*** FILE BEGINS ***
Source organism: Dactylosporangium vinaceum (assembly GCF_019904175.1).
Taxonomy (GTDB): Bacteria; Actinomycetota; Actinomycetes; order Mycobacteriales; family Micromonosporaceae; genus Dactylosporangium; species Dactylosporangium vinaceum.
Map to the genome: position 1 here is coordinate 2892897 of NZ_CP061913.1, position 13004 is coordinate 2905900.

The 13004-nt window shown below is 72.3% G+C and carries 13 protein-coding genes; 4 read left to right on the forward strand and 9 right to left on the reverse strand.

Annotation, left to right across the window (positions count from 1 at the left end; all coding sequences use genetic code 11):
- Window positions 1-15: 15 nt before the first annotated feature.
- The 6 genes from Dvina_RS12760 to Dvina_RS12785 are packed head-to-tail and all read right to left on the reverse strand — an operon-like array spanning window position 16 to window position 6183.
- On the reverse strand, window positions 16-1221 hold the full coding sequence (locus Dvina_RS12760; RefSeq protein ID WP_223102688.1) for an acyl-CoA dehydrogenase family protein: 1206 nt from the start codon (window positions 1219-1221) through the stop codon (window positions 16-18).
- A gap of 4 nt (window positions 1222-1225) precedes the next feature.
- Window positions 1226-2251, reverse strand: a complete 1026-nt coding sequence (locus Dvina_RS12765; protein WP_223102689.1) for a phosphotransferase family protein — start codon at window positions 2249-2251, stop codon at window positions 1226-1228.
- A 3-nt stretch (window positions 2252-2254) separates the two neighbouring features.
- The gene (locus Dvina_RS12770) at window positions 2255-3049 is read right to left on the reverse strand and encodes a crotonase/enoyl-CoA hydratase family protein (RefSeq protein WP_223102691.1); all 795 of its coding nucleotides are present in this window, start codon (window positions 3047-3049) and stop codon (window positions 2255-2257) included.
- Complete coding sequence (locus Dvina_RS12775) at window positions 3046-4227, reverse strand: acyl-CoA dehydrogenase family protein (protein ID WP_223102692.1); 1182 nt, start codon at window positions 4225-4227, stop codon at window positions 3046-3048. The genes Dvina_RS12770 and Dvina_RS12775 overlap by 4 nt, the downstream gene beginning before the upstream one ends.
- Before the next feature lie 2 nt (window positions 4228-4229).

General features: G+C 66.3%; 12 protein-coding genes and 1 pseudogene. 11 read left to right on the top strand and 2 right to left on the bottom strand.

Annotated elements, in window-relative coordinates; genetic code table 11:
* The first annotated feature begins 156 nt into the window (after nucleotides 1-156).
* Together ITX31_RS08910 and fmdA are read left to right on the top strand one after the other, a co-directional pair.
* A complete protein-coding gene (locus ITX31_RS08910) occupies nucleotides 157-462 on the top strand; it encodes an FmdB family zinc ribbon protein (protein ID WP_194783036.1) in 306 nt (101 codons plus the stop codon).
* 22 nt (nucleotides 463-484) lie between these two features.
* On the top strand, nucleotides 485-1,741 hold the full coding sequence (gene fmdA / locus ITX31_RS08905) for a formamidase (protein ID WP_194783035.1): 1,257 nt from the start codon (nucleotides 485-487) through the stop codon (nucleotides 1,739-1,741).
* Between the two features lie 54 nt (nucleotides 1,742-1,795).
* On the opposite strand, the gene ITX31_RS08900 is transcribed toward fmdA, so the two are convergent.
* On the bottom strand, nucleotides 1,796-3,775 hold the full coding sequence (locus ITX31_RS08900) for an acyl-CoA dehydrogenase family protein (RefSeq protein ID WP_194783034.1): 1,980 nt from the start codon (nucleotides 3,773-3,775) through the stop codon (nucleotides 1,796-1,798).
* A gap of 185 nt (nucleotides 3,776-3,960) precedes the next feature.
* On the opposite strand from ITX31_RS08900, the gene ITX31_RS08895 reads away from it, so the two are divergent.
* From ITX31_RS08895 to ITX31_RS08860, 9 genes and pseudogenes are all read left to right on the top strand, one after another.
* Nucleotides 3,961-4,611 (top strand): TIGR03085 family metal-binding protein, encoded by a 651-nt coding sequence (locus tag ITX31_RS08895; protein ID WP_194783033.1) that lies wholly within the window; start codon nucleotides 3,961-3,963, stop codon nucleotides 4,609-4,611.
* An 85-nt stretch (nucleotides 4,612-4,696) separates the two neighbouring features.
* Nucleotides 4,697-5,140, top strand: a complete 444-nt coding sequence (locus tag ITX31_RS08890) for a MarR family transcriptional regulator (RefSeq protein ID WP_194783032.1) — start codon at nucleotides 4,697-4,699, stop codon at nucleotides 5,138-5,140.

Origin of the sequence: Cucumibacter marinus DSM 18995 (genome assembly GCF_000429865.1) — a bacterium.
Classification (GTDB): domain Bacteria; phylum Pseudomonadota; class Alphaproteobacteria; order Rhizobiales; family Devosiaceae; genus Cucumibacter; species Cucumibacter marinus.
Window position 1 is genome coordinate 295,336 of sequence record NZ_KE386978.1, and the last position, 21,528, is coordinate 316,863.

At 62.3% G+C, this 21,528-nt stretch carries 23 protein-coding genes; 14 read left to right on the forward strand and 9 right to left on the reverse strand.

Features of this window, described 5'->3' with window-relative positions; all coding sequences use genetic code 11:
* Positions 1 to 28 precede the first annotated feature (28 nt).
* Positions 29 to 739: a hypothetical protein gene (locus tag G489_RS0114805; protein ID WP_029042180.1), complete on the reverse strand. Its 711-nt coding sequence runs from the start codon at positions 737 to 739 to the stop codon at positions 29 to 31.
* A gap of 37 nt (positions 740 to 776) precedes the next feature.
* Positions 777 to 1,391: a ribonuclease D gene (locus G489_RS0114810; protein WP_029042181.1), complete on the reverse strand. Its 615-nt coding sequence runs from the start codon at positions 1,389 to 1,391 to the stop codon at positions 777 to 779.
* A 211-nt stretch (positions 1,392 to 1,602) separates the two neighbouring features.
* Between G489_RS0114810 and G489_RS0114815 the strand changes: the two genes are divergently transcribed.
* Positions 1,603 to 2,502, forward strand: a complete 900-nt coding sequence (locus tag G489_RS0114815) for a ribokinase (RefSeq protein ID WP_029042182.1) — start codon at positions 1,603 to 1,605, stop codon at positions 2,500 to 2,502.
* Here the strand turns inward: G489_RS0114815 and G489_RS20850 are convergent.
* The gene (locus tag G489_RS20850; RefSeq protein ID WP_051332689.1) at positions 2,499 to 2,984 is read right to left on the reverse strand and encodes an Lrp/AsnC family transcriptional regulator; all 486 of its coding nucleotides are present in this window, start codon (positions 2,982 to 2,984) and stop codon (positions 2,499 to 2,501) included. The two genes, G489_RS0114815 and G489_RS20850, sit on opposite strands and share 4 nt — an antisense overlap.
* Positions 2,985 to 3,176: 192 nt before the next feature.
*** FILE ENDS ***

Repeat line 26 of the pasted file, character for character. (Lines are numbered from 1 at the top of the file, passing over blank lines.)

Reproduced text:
* On the opposite strand from ITX31_RS08900, the gene ITX31_RS08895 reads away from it, so the two are divergent.